Recto eyes ‘quick reaction fund’ for OFWs in conflict-threatened countries
A “quick reaction fund” should be given to Philippine embassies in conflict-threatened countries to safeguard Filipinos once a crisis becomes full-blown, Senate President Pro Tempore Ralph Recto said on Sunday.
“Contingencies must be arranged not after but before an emergency,” Recto said, following North Korea’s plans to conduct airstrikes against Guam, a territory of United States (US), which is roughly 2,500 kilometers away from Manila.
“There should be provisions for safe havens and secure escape routes,” the senator said. “Our foreign posts must be given the capacity to make the arrangements. Hindi lang hanggang plano at (not just plans and) advisories.”
Recto called for the creation of a “contingency fund” within the budget of the Department of Foreign Affairs (DFA) which can be tapped by embassies where the threat of violence or war is high.
“The operating budget of these embassies and consulates must be augmented,” he said. “When there is a crisis to prepare for, their resources must be increased.”
He cited the case of the proposed budget of the Philippine Embassy in Seoul, the South Korean capital located about 56 kilometers from its border with North Korea.
For 2018, the embassy in Seoul had a proposed budget of P109 million, or about $2 million, for one whole year in one of the world’s most expensive cities, Recto said.
“Peace time pa lang, kulang na ito dahil sa dami ng mga Pilipino doon. Ano pa kaya kung may krisis na?” Recto lamented.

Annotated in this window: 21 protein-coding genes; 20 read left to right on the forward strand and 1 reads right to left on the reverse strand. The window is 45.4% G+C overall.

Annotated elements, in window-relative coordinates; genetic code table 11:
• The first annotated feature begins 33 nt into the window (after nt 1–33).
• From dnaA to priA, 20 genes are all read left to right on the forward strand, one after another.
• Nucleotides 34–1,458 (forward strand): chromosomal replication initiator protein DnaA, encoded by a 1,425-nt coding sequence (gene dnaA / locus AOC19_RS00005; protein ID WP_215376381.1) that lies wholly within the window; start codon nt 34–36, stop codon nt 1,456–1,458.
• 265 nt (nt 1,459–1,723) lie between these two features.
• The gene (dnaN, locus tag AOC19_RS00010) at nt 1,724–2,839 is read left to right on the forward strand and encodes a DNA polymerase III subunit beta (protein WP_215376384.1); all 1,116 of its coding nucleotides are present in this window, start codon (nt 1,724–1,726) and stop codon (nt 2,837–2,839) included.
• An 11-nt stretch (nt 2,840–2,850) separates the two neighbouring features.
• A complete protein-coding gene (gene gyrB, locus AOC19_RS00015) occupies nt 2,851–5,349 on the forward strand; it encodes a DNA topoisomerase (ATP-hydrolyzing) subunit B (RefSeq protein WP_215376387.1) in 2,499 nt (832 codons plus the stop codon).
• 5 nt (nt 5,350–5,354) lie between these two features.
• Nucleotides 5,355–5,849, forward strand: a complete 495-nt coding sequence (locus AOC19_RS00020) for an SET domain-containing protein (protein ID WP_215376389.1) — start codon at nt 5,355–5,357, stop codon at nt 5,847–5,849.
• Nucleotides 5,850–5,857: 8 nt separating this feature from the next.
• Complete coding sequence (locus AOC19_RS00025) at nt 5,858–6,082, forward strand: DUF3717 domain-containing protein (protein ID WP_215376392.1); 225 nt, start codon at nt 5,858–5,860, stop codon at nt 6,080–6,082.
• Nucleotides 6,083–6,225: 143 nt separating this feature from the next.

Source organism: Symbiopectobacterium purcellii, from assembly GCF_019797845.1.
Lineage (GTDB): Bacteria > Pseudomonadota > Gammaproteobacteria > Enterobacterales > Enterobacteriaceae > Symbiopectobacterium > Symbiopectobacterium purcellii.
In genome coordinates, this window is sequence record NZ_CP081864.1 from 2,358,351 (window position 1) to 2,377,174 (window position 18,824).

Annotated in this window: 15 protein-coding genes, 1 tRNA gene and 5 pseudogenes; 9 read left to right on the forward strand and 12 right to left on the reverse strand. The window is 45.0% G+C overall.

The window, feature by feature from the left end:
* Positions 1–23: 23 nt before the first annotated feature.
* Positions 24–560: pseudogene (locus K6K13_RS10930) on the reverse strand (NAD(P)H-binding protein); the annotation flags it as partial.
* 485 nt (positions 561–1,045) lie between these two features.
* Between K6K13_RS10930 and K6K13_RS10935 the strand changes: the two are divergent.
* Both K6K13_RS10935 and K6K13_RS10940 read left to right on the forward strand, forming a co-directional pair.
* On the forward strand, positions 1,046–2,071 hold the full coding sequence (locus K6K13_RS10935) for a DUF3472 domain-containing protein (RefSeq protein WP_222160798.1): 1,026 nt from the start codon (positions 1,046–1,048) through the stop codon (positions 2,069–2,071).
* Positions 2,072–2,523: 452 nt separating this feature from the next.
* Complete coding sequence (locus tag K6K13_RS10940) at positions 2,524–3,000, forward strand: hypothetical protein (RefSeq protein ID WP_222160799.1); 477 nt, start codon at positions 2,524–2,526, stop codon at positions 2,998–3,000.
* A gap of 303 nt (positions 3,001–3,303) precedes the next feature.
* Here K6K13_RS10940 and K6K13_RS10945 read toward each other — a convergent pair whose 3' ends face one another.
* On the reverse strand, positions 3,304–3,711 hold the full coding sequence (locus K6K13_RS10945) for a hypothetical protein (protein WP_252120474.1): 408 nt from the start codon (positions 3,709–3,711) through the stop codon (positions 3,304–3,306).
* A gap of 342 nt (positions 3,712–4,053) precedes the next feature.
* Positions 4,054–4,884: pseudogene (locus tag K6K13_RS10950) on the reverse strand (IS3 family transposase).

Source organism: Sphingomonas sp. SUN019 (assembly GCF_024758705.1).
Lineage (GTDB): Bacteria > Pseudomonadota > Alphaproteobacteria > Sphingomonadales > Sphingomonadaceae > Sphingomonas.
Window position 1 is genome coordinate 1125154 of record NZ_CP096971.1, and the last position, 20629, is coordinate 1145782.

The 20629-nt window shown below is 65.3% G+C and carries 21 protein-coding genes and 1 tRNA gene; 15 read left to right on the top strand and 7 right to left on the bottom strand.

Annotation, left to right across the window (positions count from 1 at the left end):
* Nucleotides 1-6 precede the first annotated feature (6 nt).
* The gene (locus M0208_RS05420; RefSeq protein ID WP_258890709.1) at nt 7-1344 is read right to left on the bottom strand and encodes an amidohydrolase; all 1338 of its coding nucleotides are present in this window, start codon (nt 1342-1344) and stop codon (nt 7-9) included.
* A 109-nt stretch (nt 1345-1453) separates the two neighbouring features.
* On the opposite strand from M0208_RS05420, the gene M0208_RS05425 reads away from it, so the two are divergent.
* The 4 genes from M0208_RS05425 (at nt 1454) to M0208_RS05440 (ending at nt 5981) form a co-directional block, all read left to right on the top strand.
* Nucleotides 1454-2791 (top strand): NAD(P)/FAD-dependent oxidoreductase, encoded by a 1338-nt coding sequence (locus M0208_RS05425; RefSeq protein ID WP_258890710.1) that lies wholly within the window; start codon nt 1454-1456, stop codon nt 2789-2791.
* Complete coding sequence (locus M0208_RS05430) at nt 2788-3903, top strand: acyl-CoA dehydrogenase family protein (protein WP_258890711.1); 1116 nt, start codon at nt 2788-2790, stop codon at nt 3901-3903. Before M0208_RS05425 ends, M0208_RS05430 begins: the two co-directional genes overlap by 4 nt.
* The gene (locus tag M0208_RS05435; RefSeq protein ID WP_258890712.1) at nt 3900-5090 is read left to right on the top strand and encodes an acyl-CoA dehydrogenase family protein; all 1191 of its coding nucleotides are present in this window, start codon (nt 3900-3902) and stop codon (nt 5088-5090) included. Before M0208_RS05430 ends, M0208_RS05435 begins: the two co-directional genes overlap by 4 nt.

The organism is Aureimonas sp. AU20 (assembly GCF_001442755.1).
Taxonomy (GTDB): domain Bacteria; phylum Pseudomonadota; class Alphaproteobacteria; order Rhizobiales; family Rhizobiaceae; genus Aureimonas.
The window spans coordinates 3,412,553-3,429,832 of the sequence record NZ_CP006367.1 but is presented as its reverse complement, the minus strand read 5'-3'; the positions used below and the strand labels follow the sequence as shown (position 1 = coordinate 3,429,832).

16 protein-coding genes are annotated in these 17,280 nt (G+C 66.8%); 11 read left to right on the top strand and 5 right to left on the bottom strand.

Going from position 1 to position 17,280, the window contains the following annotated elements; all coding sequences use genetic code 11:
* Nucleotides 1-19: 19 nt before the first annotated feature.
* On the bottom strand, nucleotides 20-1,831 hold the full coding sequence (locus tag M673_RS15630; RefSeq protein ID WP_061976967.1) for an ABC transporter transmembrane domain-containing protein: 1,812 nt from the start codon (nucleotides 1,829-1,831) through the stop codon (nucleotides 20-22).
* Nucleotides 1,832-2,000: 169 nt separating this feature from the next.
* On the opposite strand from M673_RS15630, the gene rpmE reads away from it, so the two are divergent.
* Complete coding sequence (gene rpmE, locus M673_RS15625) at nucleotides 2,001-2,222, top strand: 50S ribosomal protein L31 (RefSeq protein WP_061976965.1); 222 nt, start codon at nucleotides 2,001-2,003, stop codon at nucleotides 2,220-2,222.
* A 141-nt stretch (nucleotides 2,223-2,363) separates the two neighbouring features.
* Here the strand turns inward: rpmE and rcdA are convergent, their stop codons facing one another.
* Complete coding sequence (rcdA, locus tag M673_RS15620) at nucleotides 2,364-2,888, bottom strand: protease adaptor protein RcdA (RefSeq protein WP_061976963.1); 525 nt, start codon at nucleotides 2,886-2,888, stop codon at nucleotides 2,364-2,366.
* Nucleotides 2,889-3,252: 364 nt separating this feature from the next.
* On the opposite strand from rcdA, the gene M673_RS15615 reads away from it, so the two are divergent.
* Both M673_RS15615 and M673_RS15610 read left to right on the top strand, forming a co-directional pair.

(“Even at peace, this is not enough to cover the many Filipinos there. What more if a crisis happens?”)
The senator said an increased budget for the embassy in Seoul would be justified by the fact that Filipino workers in South Korea currently send about P1 billion a month to the Philippines.
“In 2016, they remitted back home P10.5 billion,” he said. “In 2015, P10 billion, and close to P8 in 2014. That’s P28 billion in three years.”
“So sa bawat P100 na padala nila, ang sukli ng pamahalaan sa pamamagitan ng consular services and aid ay P1 lamang,” Recto said.
(“So in every P100 remittance, the government only gives back P1 worth of consular services.”)
By latest count, there are 57,082 documented and about 11,828 undocumented Filipinos in South Korea, he said.
‘High remittances, insufficient budget’
Recto said Bangko Sentral ng Pilipinas data showed that there was even money remitted from North Korea in 2016, in the amount of P96,915.
In calling for a quick reaction fund for Philippine diplomatic offices in danger areas, Recto said the DFA’s assistance to nationals (ATN) fund of P400 million for 2017 “which is for all posts worldwide, is not enough.”
Compared to what overseas Filipinos workers contribute to the country, Recto said the funds and services provided to them are insufficient.
On top of the ATN fund is a P100 million legal assistance fund to OFWs in trouble with the law in their host countries.
According to Recto, the combined P500 million fund “is mere 4 hours worth of all OFW remittances” in 2015, using as basis the $28.48 billion remittances sent to the Philippines two years ago.
“Yang P500 million, ’yan ang remittance ng mga kababayan natin sa Hong Kong sa loob lamang ng apat na araw at limang oras. P500 million is also what OFWs in Italy remit to their homeland in just 12 days,” Recto said. “Half a billion pesos is our katas ng Saudi in less than 34 hours.”
(“The P500 million is equivalent to the remittances of OFWs from Hong Kong in just four days and five hours. P500 million is also what OFWs in Italy alone remit to their homeland in just 12 days.”) /atm
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